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The Xavier London Guide to Edinburgh

June 27, 2017

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Traveling After a Terror Attack

June 5, 2017

   

 

  From the Paris attacks to the Manchester bombing, it seems like European terror events are happening with more and more frequency. How could we willingly put ourselves in danger and take students with us? We do so because we agree with expert traveler Rick Steves’ idea that “There’s an important difference between fear and risk.

      It is easy to be fearful when you hear about the latest terror attack non-stop for several days after its occurrence. Fear is a natural response when you are already going on a trip filled with (mostly exciting) unknowns. However, it’s important to remember that any travel, whether it’s to London or downtown Cincinnati, or even being on Xavier’s campus, has a risk. CNN found that for every American killed by an act of terror in the United States or abroad, 1,049 died because of guns. Statistically, the United Kingdom has far fewer terror victims now than it did in the 1970s, ‘80s, and '90s, and current terror attacks have been isolated, unsystematic events, which make the actual danger incredibly low.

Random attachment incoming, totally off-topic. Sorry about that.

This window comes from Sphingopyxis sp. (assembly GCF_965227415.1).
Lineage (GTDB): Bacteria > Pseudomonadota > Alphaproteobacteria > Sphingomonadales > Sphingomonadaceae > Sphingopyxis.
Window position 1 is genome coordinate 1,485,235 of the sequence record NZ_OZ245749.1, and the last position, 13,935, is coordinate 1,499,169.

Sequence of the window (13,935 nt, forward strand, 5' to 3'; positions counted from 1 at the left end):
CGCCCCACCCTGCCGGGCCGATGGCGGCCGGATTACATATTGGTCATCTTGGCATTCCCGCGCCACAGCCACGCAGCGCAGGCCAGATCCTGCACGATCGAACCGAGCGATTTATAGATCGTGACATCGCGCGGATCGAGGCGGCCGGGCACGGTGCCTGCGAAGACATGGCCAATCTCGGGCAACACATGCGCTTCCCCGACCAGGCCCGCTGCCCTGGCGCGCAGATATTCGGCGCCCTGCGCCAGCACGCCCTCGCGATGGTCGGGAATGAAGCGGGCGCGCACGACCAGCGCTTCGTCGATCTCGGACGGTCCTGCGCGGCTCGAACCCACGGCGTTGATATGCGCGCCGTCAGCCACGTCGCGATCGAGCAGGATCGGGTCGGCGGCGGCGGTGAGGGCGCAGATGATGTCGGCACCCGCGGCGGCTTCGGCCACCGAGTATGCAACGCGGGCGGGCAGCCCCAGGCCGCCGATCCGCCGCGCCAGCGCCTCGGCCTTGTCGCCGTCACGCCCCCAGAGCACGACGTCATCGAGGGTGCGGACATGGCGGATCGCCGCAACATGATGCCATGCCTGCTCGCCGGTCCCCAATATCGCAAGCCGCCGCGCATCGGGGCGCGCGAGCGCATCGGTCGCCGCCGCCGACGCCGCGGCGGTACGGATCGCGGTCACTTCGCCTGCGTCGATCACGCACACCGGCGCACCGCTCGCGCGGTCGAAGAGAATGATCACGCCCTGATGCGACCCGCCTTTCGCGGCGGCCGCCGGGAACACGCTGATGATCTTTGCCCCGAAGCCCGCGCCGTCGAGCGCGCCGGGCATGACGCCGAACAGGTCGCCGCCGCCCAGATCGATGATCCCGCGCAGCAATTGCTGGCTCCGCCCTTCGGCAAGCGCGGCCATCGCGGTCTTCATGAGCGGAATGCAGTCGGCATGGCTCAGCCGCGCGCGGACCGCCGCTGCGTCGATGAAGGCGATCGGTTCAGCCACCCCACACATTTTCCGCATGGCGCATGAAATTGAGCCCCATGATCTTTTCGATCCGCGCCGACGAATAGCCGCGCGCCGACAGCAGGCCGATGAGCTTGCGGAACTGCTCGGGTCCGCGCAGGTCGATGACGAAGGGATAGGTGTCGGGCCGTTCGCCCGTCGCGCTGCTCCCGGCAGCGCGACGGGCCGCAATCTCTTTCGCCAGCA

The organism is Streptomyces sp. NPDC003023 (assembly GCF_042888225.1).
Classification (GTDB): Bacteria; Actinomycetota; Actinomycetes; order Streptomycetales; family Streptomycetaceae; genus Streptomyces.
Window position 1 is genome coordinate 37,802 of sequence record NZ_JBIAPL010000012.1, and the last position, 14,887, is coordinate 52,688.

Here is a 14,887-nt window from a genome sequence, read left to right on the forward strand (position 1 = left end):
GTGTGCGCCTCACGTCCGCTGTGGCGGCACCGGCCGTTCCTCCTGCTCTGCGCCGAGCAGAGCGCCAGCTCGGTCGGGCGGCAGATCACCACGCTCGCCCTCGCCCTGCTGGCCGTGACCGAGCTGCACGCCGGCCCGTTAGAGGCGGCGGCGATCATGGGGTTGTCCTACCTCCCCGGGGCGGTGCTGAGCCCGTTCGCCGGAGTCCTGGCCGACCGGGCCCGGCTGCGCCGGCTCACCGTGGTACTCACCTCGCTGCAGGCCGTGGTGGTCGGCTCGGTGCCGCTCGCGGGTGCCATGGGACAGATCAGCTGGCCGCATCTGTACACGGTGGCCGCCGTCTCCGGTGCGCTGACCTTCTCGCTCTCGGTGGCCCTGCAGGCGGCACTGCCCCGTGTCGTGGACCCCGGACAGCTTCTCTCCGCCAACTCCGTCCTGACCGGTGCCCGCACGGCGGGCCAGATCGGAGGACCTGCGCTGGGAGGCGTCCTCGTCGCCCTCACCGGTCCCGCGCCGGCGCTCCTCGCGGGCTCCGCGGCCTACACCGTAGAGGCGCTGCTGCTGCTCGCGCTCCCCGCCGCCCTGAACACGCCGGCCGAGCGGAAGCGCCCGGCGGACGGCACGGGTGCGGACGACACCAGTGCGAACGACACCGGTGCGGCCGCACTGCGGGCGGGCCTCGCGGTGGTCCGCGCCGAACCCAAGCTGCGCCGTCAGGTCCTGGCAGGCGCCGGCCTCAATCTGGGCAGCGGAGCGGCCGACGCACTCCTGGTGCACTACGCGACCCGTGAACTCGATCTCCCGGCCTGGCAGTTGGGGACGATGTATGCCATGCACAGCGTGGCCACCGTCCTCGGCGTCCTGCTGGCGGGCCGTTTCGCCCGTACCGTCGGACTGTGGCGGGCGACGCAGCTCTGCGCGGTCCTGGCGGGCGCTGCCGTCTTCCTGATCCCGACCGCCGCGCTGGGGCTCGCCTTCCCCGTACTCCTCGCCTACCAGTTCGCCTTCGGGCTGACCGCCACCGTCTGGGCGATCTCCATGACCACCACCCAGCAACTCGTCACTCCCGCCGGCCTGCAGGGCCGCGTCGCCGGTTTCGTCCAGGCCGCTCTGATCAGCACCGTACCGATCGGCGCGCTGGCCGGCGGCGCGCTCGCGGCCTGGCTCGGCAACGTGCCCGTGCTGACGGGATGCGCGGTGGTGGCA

The victims of these terror attacks were unlucky enough to be in the wrong place at the wrong time, but there are still things students can do to mitigate their risks:

  • Be aware of your surroundings.

  • Know where the nearest exits are.

  • Take mental notes of public transportation locations.

  • Remember that drinking excessively will make it more difficult to respond if there is an emergency.

 

For the most part, having the common sense students would have when going to any large city should be enough to stay safe, but we have more information on general emergency protocols on our Safety page, and World Nomads has an in-depth look at what to do in case of different terror situations.

      Pope Francis preached that fear “is an attitude that harms us. . . Do not be afraid, and ask for the grace of courage, the courage of the Holy Spirit that He sends us.” We will do our best to reduce any foreseeable risks for students, but we also will not let the fear of an unlikely event stop us from the definite chance of meeting new friends, exploring an extraordinary city, and expanding our horizons.

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